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Cablegate: Finland Welcomes More, but Not All, Voices In

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DE RUEHHE #0337 2531114
ZNR UUUUU ZZH
R 101114Z SEP 09
FM AMEMBASSY HELSINKI
TO SECSTATE WASHDC 5165

UNCLAS HELSINKI 000337

SENSITIVE
SIPDIS

DEPT FOR OES/OA JGOURLEY AND PCUNNINGHAM

E.O. 12958: N/A
TAGS: ECON EWWT PHSA PREL SENV FI
SUBJECT: FINLAND WELCOMES MORE, BUT NOT ALL, VOICES IN
ARCTIC COUNCIL

(SBU) 1. In an August 20 meeting with Pol/Econ Officers,
Ministry of Environment Director General (International
Affairs Unit) Jukka Uosukainen shared Finland's interest in
expanding discussion within the Arctic Council on key topics.
Specifically, the Finnish Government (GOF) believes that all
Council discussions should include the eight permanent
members rather than only the five members with Arctic
territorial claims. However, regarding others interested in
a greater role or voice in the Arctic Council, the GOF
remains quite cautious.

(SBU) 2. The GOF feels the European Union (EU) also has an
important role to play in the Arctic Council. Uosukainen is
aware of the concerns of other members regarding Permanent
Observer status for the EU, e.g., Canada's concerns about the
EU's recent ban on seal hunting. He also acknowledged that
accepting the EU as a Permanent Observer could affect the
political dynamic of the Council, and expressed the GOF's own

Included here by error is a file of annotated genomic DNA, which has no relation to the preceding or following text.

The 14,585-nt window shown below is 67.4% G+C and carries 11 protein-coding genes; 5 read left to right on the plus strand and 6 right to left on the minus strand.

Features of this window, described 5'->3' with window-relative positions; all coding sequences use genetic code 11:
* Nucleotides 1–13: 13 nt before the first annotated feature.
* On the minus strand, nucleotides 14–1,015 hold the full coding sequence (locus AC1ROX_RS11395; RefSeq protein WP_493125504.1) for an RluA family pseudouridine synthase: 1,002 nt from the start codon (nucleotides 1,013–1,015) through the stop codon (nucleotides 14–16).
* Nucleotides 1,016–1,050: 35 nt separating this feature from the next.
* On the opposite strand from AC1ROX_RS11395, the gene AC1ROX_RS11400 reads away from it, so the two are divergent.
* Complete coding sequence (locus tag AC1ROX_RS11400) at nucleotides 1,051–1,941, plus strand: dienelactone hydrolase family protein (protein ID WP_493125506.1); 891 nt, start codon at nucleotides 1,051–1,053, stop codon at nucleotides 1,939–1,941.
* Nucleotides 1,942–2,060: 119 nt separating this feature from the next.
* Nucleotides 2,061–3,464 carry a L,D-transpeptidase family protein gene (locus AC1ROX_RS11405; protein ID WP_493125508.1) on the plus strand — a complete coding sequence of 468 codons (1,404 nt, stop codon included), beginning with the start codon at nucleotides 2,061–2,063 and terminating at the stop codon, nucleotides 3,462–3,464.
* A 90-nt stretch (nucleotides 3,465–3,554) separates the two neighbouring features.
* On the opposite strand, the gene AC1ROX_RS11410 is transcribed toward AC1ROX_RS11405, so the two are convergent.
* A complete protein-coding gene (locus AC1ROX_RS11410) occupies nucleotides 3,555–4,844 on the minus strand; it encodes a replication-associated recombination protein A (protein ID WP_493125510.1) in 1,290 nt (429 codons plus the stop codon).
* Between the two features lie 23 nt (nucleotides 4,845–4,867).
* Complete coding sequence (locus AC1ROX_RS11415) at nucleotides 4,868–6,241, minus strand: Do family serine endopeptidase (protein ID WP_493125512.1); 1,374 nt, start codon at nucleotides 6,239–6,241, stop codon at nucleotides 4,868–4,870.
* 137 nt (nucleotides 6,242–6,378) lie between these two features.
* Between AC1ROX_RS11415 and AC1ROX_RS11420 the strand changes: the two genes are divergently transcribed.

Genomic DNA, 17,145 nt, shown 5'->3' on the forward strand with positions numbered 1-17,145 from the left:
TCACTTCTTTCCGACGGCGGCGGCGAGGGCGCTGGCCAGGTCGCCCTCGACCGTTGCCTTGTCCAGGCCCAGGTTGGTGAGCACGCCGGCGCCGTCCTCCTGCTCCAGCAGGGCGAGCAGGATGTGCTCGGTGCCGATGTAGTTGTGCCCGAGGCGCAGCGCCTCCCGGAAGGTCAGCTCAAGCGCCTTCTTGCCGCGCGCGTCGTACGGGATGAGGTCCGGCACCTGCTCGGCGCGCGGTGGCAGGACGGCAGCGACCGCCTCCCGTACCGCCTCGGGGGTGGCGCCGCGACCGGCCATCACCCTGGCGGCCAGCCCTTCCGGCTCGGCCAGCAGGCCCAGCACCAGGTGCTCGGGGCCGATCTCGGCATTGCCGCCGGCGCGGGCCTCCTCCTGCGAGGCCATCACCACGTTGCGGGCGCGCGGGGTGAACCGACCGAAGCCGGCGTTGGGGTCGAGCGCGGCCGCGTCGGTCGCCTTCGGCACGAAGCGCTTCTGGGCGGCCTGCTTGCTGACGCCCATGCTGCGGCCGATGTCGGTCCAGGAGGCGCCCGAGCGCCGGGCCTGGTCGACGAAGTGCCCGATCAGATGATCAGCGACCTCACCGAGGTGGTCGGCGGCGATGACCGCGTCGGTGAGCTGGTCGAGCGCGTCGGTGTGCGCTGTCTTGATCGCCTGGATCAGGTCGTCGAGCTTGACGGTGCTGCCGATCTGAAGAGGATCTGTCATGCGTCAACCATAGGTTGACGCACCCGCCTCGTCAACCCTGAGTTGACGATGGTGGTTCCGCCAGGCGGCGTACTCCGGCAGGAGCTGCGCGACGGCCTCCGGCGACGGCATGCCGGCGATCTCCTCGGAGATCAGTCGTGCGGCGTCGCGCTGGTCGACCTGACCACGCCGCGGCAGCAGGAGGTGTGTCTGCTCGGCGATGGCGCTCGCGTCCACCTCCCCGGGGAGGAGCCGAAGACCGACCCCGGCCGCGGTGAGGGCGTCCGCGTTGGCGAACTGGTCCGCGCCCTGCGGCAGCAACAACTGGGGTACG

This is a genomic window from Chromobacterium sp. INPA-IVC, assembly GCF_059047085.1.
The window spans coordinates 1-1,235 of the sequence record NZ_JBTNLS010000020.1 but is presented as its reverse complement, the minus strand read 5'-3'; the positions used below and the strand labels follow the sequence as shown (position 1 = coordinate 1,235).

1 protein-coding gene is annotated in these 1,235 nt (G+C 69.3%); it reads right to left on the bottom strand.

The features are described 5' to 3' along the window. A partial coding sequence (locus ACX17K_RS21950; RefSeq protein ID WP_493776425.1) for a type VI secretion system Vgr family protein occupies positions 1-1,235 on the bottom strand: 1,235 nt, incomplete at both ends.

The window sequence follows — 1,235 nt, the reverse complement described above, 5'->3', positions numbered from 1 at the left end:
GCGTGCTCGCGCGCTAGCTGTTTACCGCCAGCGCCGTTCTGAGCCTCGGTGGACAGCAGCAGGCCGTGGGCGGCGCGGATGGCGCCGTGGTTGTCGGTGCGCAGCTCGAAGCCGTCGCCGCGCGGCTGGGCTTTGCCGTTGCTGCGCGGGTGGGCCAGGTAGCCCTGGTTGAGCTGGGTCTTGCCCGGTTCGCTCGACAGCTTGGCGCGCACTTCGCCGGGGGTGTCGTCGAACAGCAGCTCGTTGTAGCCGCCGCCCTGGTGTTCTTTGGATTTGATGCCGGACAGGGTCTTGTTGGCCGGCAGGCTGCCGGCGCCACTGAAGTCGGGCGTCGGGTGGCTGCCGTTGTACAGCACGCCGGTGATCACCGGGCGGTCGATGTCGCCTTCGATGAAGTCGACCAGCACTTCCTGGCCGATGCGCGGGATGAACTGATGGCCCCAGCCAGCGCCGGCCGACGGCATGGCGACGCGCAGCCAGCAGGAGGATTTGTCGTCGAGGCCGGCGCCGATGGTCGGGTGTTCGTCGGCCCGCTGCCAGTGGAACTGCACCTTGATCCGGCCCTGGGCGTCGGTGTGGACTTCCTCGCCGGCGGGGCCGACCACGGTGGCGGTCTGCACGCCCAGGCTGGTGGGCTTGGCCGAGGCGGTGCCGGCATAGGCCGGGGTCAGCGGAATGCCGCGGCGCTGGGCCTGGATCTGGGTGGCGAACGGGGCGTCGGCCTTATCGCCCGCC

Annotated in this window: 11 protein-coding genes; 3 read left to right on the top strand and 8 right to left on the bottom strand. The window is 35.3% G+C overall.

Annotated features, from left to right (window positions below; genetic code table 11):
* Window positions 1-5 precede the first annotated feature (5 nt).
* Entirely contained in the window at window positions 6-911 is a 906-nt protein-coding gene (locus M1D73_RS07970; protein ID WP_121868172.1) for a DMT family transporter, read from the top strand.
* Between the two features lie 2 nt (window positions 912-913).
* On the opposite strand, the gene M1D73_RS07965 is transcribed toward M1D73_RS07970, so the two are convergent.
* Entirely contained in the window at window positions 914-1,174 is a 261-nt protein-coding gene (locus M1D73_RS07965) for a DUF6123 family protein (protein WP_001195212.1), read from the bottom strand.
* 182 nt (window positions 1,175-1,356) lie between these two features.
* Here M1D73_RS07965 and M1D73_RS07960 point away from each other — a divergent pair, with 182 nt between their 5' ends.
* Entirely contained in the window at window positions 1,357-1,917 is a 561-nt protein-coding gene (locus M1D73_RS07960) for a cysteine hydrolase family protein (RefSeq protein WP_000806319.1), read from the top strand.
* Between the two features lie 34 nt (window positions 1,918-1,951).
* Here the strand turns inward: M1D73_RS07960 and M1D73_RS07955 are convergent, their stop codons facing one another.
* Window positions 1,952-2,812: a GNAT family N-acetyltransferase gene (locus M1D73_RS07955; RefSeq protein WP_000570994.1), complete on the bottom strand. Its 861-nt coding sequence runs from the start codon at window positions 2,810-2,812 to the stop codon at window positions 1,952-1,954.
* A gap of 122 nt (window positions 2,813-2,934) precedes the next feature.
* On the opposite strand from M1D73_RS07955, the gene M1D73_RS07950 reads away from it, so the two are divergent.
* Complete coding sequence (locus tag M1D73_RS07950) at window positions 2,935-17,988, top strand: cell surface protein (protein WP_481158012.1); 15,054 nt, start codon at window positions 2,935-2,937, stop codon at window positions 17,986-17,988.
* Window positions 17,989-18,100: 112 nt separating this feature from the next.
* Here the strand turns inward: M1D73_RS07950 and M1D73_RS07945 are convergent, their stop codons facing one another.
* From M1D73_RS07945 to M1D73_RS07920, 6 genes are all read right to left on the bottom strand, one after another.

concerns about the influence of larger EU members
(geographically distant from the Arctic) in Arctic Council
discussions. Finland remains interested in finding an
official status for the EU that suits all Arctic Council
members.

(SBU) 3. Finland is less enthusiastic about other nations -
particularly China - receiving permanent observer status.
China, Italy and South Korea currently hold ad-hoc observer
status allowing them to sit in as observers on select Arctic
Council meetings. The GOF is concerned that their commercial
interests in the Arctic are not aligned with the Arctic
Council's larger mandate to protect the Arctic environment
and its indigenous populations.

(SBU) 4. COMMENT: The GOF's policy in the Arctic region to
date has been environmental protection and support for the
needs of the Arctic's indigenous populations. However,
Finland is also pragmatically considering its own commercial
interests. As the Arctic opens up, Finland sees
opportunities in new shipping lanes and increased icebreaker
services. Although their support for Arctic environmental
protection will remain strong, new commercial interests may
also influence their views on the Arctic Council's future
mandate and composition. END COMMENT.
ORECK

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